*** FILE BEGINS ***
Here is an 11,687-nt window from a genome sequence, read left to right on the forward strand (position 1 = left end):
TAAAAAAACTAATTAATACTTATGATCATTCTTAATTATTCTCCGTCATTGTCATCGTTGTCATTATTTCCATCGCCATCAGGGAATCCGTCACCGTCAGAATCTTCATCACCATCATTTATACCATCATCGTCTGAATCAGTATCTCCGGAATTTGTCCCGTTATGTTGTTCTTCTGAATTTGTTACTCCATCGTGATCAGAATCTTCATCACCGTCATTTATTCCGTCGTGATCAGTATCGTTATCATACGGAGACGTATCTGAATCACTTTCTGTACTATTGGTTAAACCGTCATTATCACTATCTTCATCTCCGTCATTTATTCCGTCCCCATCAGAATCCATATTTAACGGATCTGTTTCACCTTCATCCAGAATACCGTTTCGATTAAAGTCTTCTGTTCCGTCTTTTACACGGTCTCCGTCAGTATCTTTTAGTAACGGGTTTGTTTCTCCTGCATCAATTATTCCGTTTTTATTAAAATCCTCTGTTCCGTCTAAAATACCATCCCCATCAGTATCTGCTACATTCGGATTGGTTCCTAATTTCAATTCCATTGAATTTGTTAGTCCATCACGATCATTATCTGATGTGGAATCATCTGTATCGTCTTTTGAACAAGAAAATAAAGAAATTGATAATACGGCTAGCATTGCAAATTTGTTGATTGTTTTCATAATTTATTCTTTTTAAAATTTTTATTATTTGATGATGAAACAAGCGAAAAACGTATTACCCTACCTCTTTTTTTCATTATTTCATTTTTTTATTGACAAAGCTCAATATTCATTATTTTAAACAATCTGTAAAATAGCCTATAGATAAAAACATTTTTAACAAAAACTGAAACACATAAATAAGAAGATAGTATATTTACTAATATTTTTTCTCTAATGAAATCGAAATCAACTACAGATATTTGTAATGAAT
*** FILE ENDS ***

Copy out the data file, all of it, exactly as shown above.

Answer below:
Here is an 11,687-nt window from a genome sequence, read left to right on the forward strand (position 1 = left end):
TAAAAAAACTAATTAATACTTATGATCATTCTTAATTATTCTCCGTCATTGTCATCGTTGTCATTATTTCCATCGCCATCAGGGAATCCGTCACCGTCAGAATCTTCATCACCATCATTTATACCATCATCGTCTGAATCAGTATCTCCGGAATTTGTCCCGTTATGTTGTTCTTCTGAATTTGTTACTCCATCGTGATCAGAATCTTCATCACCGTCATTTATTCCGTCGTGATCAGTATCGTTATCATACGGAGACGTATCTGAATCACTTTCTGTACTATTGGTTAAACCGTCATTATCACTATCTTCATCTCCGTCATTTATTCCGTCCCCATCAGAATCCATATTTAACGGATCTGTTTCACCTTCATCCAGAATACCGTTTCGATTAAAGTCTTCTGTTCCGTCTTTTACACGGTCTCCGTCAGTATCTTTTAGTAACGGGTTTGTTTCTCCTGCATCAATTATTCCGTTTTTATTAAAATCCTCTGTTCCGTCTAAAATACCATCCCCATCAGTATCTGCTACATTCGGATTGGTTCCTAATTTCAATTCCATTGAATTTGTTAGTCCATCACGATCATTATCTGATGTGGAATCATCTGTATCGTCTTTTGAACAAGAAAATAAAGAAATTGATAATACGGCTAGCATTGCAAATTTGTTGATTGTTTTCATAATTTATTCTTTTTAAAATTTTTATTATTTGATGATGAAACAAGCGAAAAACGTATTACCCTACCTCTTTTTTTCATTATTTCATTTTTTTATTGACAAAGCTCAATATTCATTATTTTAAACAATCTGTAAAATAGCCTATAGATAAAAACATTTTTAACAAAAACTGAAACACATAAATAAGAAGATAGTATATTTACTAATATTTTTTCTCTAATGAAATCGAAATCAACTACAGATATTTGTAATGAAT